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Diners are a popular restaurant chain," Am. Compl. ¶ 2; that Kapetanos owns, manages, and oversees operations at all of the Moonstruck Diners, id. ¶ 3; that the diners " maintain the same or similar interior dé cor, use the same or similar menus, and require non-exempt workers to wear the same uniform," id. ; and that two of the diners share a website, id. These factual allegations plausibly suggest that the corporate Defendants had interrelated operations (their website, decor, menus, and uniforms), common management (Kapetanos), and common ownership or financial control (also Kapetanos). Plaintiff also makes several allegations suggesting centralized control of labor relations. For example, in addition to his core allegations of unlawful pay practices--which suggest that employees at all three diners were subject to the same policies, id. ¶ ¶ 4-8--Plaintiff alleges that he worked at three locations, id. ¶ 12; that non-exempt workers " are directed and/or permitted . . . to perform work at multiple Moonstruck Diner locations without retraining," id. ¶ 3; see also id. ¶ 21, 48; and that Kapetanos himself, who allegedly controlled all of the diners, hired Plaintiff, " was the individual [he] spoke to about pay increases," and provided employees with their weekly wages, id. ¶ ¶ 46-49.

Taken together, these factual allegations are sufficient to plead that Defendants operated as a single integrated enterprise, and thus qualify as a single statutory " employer" under the FLSA. See Bravo, 2013 WL 5549495, at *8 (finding similar allegations sufficient). As a result, the fact that Second Avenue and Pirgos are distinct entities does not insulate them from liability at this stage, because all Defendants that compose the enterprise count as Plaintiff's employer. Second Avenue and Pirgos are therefore responsible for the hours that he worked for the whole enterprise, and not just at their individual diners.[3] See, e.g., Arculeo v. On-Site Sales & Mktg., LLC, 425 F.3d 193, 198 (2d Cir. 2005) (where single-integrated-enterprise theory applies, courts may impose liability for a violation " not only on the nominal employer but also on another entity comprising part of the single integrated employer" ). Accordingly, Defendants' motion for judgment on the pleadings as to Second Avenue and Pirgos is denied.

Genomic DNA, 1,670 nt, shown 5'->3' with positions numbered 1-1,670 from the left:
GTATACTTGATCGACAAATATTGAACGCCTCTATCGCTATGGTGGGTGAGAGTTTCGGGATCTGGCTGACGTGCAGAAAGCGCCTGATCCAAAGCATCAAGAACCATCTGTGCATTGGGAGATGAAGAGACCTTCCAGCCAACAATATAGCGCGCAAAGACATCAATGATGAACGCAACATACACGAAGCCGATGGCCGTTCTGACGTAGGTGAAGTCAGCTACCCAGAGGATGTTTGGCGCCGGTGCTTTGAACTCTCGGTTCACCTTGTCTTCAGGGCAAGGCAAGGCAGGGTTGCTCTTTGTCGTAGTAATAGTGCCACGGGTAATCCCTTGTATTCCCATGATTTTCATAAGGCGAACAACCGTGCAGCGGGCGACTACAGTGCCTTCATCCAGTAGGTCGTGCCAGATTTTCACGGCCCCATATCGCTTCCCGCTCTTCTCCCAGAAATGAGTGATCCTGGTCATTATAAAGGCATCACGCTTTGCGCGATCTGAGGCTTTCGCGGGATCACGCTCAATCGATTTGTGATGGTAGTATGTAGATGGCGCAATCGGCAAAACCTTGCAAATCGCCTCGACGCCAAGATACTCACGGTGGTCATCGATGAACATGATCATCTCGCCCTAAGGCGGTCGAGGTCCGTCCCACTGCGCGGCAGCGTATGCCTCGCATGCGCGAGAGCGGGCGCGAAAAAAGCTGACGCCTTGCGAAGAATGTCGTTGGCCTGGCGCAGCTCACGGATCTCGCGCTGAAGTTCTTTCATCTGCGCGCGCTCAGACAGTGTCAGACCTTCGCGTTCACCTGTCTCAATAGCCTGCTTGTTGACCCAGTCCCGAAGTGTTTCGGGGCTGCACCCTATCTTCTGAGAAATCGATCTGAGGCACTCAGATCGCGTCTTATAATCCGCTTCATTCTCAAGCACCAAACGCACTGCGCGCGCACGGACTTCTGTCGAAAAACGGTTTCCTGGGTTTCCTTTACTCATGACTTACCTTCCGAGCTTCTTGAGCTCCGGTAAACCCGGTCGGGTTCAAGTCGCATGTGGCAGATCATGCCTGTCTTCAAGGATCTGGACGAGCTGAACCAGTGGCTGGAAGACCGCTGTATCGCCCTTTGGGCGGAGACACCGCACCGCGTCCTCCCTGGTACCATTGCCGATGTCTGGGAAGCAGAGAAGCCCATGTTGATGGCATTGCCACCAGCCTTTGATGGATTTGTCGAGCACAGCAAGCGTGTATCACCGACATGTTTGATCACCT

III. Plaintiffs Conditional Certification Motion

Plaintiff moves for an order granting conditional certification, court-authorized notice, and expedited discovery pursuant to 29 U.S.C. § 216(b). Dkt. No. 13. Plaintiff seeks to send notice of this action to " all individuals who have worked as cooks, food preparers, dishwashers, and other non-exempt workers at the Moonstruck Diners located at 449 Third Avenue, 88 Second Avenue, and 244 Madison Avenue in New York City since October 2, 2007." Pl. Br. at 11. Defendants contest